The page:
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Book Review   |    
Grading Health Care: The Science and Art of Developing Consumer Scorecards
Cheryl A. Ouimet, M.S.W.
Psychiatric Services 1999; doi:
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edited by Pamela P. Hanes and Merwyn R. Greenlick; Jossey-Bass Publishers, San Francisco, 1998, 166 pages, $39.95

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If we are to grade health care in ways that are meaningful to consumers, we need to rely on measures that are relevant to them and tailored to address their specific health care concerns. This book describes the work of the Oregon Consumer Scorecard Consortium, whose goal was to develop a scorecard that would help consumers select a health plan. The book illustrates the challenges that arise in constructing a scorecard that meets individual consumers' needs for health care information while also being responsive to the needs of more powerful stakeholders involved in the scorecard process.

The consortium included consumers, researchers, policy makers, and representatives from health-insuring organizations, and the diverse interests of the group are reflected in this book. As a result, Grading Health Care goes beyond its stated purpose of including consumers' perspectives in developing scorecards to providing a broader-based discussion of the political, economic, and technical issues that influence the designing of consumer scorecards.

Individual consumers and large-volume purchasers of health plans seek information about the quality of health care from different sources. Population-based performance measures and administrative policies or structures that health-insuring organizations and accrediting bodies generally rely on to assess the quality of care are not relevant to individual consumers. They prefer to get information about health care plans from others with similar needs. To obtain consumers' perspectives, the consortium relied on focus groups and literature reviews. These activities revealed that consumers consider patient satisfaction surveys one of the most helpful sources of information about service quality. Consumers also reported their preference for ready access to a knowledgeable person who can help interpret scorecard results.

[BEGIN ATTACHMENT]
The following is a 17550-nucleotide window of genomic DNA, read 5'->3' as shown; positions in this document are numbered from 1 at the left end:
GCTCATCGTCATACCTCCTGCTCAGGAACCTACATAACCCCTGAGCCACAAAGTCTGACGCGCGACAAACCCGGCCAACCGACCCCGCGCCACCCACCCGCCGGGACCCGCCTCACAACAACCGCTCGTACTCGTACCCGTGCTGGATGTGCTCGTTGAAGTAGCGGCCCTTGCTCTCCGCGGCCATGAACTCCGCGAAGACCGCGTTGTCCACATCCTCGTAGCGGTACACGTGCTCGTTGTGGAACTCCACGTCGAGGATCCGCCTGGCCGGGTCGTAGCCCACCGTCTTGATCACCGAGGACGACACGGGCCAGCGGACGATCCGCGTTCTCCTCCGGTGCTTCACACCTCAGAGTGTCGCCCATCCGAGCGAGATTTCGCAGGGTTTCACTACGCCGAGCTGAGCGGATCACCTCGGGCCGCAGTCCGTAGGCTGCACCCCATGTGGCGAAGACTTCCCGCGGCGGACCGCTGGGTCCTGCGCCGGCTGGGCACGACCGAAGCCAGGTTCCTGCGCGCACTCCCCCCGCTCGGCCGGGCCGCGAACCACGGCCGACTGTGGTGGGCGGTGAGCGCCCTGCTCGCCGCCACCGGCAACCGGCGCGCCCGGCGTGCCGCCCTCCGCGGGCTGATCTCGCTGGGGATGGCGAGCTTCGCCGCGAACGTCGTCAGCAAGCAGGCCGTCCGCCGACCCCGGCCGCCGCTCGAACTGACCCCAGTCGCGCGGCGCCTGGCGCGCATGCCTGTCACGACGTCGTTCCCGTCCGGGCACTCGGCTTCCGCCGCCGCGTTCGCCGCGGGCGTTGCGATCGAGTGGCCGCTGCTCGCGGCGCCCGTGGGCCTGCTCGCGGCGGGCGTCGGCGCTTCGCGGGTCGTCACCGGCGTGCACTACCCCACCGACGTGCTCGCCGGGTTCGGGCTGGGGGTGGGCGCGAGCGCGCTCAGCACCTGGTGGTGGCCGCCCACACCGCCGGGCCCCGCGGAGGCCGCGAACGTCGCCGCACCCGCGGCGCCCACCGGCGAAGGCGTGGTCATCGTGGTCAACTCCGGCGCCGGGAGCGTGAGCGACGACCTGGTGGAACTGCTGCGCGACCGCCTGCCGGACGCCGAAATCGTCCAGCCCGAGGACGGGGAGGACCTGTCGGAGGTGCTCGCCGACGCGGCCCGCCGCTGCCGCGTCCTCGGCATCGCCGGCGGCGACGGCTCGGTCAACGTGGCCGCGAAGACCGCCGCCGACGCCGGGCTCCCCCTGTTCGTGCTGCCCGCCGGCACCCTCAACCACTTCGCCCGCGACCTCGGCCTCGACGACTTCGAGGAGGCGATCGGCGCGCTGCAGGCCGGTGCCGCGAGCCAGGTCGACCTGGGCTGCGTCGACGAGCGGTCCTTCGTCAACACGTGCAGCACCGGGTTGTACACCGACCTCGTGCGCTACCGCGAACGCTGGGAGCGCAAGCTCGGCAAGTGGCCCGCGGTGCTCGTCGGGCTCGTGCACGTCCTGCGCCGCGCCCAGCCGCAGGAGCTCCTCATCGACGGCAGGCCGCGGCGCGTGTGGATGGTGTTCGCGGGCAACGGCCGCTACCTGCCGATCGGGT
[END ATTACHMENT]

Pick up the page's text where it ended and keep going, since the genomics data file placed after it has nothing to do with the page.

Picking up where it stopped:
Constructing a consumer scorecard is both an expensive and a time-intensive process. Consequently, the editors report, the consortium's original focus on developing a scorecard for individual consumers shifted over time to meeting the information needs of large-volume purchasers of health plans. The consortium's experience provides evidence that preferences for the type of information that consumers want will continue to be overshadowed by the interests of more powerful stakeholders involved in the process.

What can be done to address this inevitable problem? Based on the guiding principle that consumers prefer information from others with similar needs, the establishment of consumer affairs departments within health care organizations would be one response. Such departments could help organizations construct patient satisfaction surveys that truly reflect consumers' interests as well as help consumers interpret scorecard results. Scorecards can be relevant only if they empower consumers to make informed decisions about their health care; providing information from other consumers is one of the most meaningful ways to achieve this goal.

Although the lessons learned by the Oregon Consumer Scorecard Consortium make an interesting story, the book does not provide specific guidance for designing scorecards for consumers with behavioral health care needs. Specialists in health care policy and research will find this book a useful resource, and one hopes they will be able to avoid some of the pitfalls of scorecard development encountered by those who have gone before them.

Ms. Ouimet is performance improvement coordinator at John Umstead Hospital in Butner, North Carolina.




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